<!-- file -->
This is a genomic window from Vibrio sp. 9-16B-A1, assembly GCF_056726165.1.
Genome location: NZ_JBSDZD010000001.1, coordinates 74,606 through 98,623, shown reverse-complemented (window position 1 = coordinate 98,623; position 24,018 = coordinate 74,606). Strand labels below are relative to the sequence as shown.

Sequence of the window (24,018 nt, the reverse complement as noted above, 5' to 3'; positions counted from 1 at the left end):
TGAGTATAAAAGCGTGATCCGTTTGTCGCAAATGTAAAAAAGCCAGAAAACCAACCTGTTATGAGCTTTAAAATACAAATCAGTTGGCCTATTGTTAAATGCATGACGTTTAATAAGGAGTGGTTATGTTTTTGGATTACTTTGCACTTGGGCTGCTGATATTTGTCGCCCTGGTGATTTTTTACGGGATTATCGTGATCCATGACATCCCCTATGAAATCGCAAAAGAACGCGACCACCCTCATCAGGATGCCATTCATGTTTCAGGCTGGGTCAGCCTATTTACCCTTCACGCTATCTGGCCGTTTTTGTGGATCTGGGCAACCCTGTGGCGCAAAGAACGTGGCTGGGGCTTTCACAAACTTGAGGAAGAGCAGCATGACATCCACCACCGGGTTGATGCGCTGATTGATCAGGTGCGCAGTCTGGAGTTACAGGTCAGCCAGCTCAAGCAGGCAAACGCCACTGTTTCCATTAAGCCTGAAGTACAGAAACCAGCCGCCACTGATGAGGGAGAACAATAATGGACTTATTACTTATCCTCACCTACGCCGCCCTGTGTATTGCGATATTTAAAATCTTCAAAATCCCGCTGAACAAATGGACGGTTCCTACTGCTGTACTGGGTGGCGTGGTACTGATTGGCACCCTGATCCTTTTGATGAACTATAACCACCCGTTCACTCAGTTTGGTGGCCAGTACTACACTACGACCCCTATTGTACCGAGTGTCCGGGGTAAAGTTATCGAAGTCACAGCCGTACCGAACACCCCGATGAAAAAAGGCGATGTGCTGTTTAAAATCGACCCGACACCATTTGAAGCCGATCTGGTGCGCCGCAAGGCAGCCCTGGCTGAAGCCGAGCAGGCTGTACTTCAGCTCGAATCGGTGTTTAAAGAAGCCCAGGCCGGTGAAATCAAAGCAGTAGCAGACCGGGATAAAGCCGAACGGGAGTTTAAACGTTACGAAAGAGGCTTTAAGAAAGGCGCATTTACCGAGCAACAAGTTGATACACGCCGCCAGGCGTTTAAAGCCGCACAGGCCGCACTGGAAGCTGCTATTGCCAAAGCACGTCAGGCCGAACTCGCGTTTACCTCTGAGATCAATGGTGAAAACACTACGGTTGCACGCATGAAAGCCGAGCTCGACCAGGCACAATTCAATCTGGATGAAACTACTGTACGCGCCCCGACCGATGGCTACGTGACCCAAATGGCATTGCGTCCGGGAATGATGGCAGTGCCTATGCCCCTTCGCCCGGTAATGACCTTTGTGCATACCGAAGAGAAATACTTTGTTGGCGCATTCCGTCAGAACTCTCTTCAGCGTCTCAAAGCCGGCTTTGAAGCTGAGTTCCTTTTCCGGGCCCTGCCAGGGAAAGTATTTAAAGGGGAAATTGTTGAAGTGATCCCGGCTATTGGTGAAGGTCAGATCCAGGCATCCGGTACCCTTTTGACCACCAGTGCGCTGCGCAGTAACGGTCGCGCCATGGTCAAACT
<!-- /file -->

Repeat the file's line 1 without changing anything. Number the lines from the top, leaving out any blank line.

This is a genomic window from Vibrio sp. 9-16B-A1, assembly GCF_056726165.1.